This is another area where Tabula Rasa shines. Running around in the game, I truly got the feeling that I was in a daily struggle for the survival of the human race. Battles taking place everywhere, very few safe zones and a constant sense that at any second I was going to have artillery slamming down on me followed by a squad of Bane to mop up whatever was left of me. Sadly, this is a where Tabula Rasa started to frustrate me. The design layout of zones is good for the most part, but I really hated being prevented from easily getting up a small hill that I had just run up an exact copy of in order to slam into an invisible wall. Running around in Tabula Rasa is what you will spend most of your time doing. That's because on the map it will appear as though you can cut through an area and in reality you're going to run smack dab into an incline that is 1 degree steeper than the designers allow your character to travel up. There's a reason why I started using death as a means of travel.
Missions are of the kill x, collect x, deliver x variety for the most part. There are some that do break from the pattern and are quite interesting. Some of these require the player to make a moral or ethical choice in order to complete them. This is part of some larger storyline that has yet to be revealed, but the actions you took along the way will set you on a path leading to having to make a really big decision involving which faction you want to be a part of.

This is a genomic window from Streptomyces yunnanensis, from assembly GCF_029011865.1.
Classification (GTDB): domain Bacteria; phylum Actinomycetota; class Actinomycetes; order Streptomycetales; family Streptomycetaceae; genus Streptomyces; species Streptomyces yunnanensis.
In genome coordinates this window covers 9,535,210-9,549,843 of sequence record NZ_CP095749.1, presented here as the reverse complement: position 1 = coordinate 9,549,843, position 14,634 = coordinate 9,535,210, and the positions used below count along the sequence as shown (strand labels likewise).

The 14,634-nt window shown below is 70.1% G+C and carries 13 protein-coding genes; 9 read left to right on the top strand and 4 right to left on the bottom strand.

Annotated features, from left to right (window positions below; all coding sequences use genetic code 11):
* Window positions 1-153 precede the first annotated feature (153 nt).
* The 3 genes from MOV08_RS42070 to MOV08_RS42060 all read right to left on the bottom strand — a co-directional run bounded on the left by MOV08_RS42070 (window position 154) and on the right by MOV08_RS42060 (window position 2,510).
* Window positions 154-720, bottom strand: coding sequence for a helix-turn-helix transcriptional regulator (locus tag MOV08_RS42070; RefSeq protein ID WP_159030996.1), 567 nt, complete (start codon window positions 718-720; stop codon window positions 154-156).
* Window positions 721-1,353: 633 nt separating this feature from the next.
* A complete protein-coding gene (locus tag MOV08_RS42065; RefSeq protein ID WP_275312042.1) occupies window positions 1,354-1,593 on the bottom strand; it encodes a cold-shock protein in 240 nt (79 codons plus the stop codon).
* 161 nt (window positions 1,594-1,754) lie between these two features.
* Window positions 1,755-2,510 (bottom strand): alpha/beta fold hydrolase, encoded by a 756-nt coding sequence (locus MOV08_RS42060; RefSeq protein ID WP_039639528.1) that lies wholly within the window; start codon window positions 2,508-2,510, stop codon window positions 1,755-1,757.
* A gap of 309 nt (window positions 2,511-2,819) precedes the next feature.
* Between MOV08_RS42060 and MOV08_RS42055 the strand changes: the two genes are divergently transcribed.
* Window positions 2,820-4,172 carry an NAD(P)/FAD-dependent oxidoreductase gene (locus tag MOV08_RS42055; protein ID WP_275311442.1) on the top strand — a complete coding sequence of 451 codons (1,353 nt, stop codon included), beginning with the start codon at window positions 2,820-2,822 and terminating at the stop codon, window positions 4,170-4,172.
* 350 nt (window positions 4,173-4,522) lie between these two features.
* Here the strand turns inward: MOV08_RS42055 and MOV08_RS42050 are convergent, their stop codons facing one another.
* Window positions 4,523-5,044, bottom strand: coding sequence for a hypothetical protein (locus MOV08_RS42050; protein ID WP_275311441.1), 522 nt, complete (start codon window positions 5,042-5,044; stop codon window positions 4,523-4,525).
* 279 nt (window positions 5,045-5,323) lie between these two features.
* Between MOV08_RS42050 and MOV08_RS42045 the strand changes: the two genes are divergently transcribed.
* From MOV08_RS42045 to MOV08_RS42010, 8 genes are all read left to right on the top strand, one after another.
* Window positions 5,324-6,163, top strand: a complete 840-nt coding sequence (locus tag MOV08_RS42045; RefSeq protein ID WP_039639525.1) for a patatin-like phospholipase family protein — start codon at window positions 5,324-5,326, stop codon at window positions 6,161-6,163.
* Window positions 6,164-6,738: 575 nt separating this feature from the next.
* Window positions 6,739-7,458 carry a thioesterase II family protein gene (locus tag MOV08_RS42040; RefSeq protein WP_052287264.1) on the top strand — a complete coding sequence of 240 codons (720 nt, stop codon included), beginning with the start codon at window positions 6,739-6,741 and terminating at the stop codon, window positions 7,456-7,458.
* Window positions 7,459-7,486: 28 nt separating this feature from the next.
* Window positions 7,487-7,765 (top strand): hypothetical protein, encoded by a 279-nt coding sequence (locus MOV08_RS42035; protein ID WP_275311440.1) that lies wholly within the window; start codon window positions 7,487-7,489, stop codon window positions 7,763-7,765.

Missions are also what caused the majority of my frustration with Tabula Rasa. There are enough bugged and broken missions to make you realize that without the experience gained from completing them, the game is a cleverly disguised grindfest. Some missions require you to attain a certain level before you can take them. This is a huge problem when you have run out of missions you can take and are halfway to your next level. Grinding out 2.4 million XP is not fun. It's even less fun when you realize that the amount of XP that you would have gotten from all of the bugged and broken missions you had to abandon comes out to total around 2.4 million. Another thing that is not fun is spending an hour and a half inside an instance doing a series of missions and then having that come to a screeching halt because the NPC that you have talked to 5 times and completed 5 missions for suddenly has the dreaded walkie-talkie with the slash through it appear over his head for mission number 6, meaning that you are not high enough level to take the mission.
Fighting in Tabula Rasa is fast and exciting. Granted I played a Soldier, Ranger, Spy character which involved a lot of shooting. The game uses a pseudo-FPS set up and it works great for large scale Starship Troopers-style combat, but leaves a little to be desired if you are trying to heal or single out a particular target in a group of five or more. It's in combat that the class balance really shows itself to be completely off. There are some classes that are golden gods on the battlefield and some that just plain might as well not even come out of the barracks. The designers have noticed this and are completely re-doing several classes. They are doing this six weeks after launch. A great number of large core design changes are being made that quite honestly, should have been taken care of during the beta test. Online play experience may change, indeed.